Lately, however, Roger Martin has been making a lot of joyful noise about design, and its relevance to business. In the Winter 2004 issue of the Rotman magazine, he wrote:
“we must change the focus of our thinking about design and business. The trends discussed here have generated increased interest in design by the business world, but it is largely focused on ‘the business of design’: the traditional business world is trying to figure out what
designers do, how they do it, and how best to manage them. This misses the point fundamentally, and it won’t save the traditional firm. The focus should actually be placed on ‘the design of business’: We need to think much more about designing our businesses to provide elegant products and services in the most graceful manner possible. Business people don’t need to understand designers better: they need to be designers. They need to think and work like designers, have attitudes like designers, and learn to evaluate each other as designers do. Most companies' top managers will tell you that they have spent the bulk of their time over the last decade on improvement. Now it's no longer enough to get better; you have to ‘get different’.”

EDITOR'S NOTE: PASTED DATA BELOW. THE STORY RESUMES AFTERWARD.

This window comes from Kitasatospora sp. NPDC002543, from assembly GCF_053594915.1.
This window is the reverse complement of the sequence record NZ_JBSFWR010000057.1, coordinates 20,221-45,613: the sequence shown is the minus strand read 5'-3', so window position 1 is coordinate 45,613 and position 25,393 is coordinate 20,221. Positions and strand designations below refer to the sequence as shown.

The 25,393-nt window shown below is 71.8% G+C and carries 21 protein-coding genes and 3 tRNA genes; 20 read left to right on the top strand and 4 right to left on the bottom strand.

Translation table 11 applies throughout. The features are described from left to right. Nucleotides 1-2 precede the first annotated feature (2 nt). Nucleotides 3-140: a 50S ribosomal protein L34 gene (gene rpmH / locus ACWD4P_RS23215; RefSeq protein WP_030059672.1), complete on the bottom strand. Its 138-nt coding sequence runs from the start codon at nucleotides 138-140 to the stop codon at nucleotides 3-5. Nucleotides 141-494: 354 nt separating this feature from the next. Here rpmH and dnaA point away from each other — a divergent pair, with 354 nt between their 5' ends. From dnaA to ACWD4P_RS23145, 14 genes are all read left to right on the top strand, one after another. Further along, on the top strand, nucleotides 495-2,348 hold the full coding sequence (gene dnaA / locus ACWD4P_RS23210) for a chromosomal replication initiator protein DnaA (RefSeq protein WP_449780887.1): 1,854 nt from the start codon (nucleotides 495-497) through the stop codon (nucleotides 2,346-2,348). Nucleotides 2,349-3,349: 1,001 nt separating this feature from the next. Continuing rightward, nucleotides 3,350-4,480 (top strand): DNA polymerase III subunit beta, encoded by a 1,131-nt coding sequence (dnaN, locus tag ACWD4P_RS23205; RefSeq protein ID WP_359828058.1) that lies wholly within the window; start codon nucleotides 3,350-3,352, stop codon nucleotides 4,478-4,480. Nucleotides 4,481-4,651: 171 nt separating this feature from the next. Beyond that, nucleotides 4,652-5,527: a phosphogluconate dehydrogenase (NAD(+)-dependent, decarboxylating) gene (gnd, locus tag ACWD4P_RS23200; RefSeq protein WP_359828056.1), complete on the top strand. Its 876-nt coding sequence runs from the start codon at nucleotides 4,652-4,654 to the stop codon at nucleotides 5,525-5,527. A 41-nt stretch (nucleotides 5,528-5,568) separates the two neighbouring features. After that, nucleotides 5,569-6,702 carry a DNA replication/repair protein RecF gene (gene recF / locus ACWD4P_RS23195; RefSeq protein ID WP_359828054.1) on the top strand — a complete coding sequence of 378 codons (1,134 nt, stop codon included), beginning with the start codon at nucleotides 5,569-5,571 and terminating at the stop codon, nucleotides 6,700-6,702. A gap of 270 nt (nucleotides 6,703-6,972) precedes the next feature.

This is an incredible challenge. It offers up the opportunity to bring together two of this city’s most powerful resources: business and design. We all need to become a part of this ambition. Redesigning the business of Toronto is an obvious place to start.
If the past 20 years has seen the move of computing and information technology from the margins to the center of business models and practices, the next development of the knowledge economy will be the ascendancy of design. Please, let’s not let this be yet another great Canadian-born experiment that we were not courageous enough to try at home.
What do I love about Toronto?
Toronto is a mash-up. I live where Rasta meets Pasta. How cool is that?
What's your T.O. mash-up?
Not sure what a mash-up is? Check out:
Toronto's own Kardinal Offishall
Cultural Mash-Up Goes Global at Worldchanging
Bastard Pop at Wikipedia
See Mash Up halfway down the page of the rundown of CBC's the Current
The mash-up revolution at Salon.com